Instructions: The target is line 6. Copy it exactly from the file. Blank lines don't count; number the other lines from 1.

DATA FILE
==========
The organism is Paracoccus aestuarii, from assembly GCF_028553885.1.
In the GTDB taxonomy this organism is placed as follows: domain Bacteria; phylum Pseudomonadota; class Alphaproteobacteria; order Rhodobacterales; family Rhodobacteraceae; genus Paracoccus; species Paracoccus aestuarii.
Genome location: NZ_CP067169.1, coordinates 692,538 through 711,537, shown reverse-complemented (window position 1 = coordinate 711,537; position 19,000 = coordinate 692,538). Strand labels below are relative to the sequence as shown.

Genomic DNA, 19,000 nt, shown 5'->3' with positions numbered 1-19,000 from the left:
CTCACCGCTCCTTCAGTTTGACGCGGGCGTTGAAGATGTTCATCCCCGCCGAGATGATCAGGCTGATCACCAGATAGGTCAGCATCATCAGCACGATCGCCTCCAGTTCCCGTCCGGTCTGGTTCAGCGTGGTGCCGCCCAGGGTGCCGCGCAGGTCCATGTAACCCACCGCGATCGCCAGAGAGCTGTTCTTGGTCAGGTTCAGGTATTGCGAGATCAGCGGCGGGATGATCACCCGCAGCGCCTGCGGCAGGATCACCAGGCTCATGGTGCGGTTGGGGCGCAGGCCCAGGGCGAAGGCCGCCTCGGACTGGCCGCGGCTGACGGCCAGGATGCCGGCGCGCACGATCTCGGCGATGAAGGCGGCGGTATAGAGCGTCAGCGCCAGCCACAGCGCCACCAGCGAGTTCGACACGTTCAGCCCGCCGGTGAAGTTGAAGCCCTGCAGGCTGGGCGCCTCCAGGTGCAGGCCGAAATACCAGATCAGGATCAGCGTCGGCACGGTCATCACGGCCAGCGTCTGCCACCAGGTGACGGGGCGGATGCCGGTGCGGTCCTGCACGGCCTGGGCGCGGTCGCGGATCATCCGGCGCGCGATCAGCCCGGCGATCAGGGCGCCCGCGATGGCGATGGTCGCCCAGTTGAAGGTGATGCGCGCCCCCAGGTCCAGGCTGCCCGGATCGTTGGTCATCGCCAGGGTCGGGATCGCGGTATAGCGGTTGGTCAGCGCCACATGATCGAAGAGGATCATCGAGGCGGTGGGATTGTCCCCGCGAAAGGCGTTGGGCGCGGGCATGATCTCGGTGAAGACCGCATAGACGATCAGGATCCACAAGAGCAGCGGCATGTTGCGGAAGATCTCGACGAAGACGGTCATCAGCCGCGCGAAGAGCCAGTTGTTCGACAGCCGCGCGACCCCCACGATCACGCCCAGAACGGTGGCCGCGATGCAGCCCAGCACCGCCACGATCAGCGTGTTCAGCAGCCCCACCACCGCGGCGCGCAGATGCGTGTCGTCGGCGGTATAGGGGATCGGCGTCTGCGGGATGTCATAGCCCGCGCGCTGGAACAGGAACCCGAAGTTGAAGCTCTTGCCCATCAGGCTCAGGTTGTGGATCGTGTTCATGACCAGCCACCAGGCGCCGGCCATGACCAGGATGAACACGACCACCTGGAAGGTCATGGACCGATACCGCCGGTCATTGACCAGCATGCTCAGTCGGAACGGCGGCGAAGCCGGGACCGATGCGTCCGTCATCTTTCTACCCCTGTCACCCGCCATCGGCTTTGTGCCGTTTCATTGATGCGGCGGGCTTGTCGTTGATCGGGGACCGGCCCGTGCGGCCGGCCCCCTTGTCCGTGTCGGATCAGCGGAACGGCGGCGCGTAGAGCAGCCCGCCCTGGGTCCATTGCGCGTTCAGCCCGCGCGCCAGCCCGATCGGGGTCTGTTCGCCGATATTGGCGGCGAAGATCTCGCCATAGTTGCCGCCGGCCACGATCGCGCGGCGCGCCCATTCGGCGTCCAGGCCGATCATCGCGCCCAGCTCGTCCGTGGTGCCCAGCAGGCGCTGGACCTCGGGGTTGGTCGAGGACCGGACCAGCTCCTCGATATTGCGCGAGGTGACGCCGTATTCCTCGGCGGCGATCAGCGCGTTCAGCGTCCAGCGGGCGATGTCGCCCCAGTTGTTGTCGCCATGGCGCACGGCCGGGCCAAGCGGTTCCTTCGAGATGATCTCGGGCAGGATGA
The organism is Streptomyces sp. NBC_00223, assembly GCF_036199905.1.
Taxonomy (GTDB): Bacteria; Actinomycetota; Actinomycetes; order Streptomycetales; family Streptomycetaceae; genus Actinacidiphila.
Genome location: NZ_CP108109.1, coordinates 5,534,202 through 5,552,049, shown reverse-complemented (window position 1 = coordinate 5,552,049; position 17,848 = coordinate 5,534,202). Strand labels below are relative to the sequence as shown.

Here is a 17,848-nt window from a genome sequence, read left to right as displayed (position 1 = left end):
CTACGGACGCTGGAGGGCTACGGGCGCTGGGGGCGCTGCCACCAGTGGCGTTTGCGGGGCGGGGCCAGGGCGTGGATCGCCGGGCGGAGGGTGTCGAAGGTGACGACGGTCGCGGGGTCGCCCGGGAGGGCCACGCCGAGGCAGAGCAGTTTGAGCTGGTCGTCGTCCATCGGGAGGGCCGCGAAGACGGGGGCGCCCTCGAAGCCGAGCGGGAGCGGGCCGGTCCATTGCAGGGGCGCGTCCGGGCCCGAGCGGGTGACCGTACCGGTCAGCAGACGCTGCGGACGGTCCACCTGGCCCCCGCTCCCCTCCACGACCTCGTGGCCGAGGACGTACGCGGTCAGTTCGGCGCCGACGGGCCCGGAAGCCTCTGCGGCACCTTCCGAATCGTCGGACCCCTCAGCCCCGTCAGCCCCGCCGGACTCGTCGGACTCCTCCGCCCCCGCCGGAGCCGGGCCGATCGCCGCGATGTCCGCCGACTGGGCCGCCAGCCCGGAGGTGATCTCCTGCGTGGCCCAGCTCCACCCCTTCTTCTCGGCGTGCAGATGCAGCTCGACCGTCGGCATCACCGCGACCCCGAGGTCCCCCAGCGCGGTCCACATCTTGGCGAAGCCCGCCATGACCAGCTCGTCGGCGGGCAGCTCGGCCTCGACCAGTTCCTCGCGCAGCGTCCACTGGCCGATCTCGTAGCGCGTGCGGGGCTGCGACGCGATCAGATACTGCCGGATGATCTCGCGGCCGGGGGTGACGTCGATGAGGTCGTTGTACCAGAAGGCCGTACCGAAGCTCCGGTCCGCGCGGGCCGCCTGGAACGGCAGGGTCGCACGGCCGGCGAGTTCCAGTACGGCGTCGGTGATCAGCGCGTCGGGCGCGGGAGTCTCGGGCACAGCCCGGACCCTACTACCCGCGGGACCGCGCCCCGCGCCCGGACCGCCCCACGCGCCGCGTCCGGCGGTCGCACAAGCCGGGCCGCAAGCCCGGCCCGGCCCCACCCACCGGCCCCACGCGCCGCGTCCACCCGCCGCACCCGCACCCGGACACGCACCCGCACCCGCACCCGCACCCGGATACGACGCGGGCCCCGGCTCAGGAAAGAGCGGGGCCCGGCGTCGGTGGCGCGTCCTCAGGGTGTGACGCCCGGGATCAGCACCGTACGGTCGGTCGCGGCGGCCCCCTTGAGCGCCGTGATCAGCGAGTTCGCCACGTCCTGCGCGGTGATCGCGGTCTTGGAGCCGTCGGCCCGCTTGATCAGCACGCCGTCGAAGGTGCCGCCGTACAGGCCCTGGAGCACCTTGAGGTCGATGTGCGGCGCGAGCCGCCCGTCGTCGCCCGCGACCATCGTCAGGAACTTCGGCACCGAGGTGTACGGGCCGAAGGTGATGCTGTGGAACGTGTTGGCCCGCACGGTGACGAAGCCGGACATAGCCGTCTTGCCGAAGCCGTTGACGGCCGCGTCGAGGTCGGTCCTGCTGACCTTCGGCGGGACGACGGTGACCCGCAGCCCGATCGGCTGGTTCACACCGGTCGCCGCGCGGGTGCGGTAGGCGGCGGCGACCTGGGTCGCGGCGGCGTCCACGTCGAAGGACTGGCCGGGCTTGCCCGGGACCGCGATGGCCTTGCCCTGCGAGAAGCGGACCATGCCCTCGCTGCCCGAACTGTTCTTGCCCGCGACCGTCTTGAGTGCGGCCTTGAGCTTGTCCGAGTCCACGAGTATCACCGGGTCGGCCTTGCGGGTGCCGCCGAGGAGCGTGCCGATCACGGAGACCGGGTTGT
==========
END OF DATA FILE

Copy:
The organism is Streptomyces sp. NBC_00223, assembly GCF_036199905.1.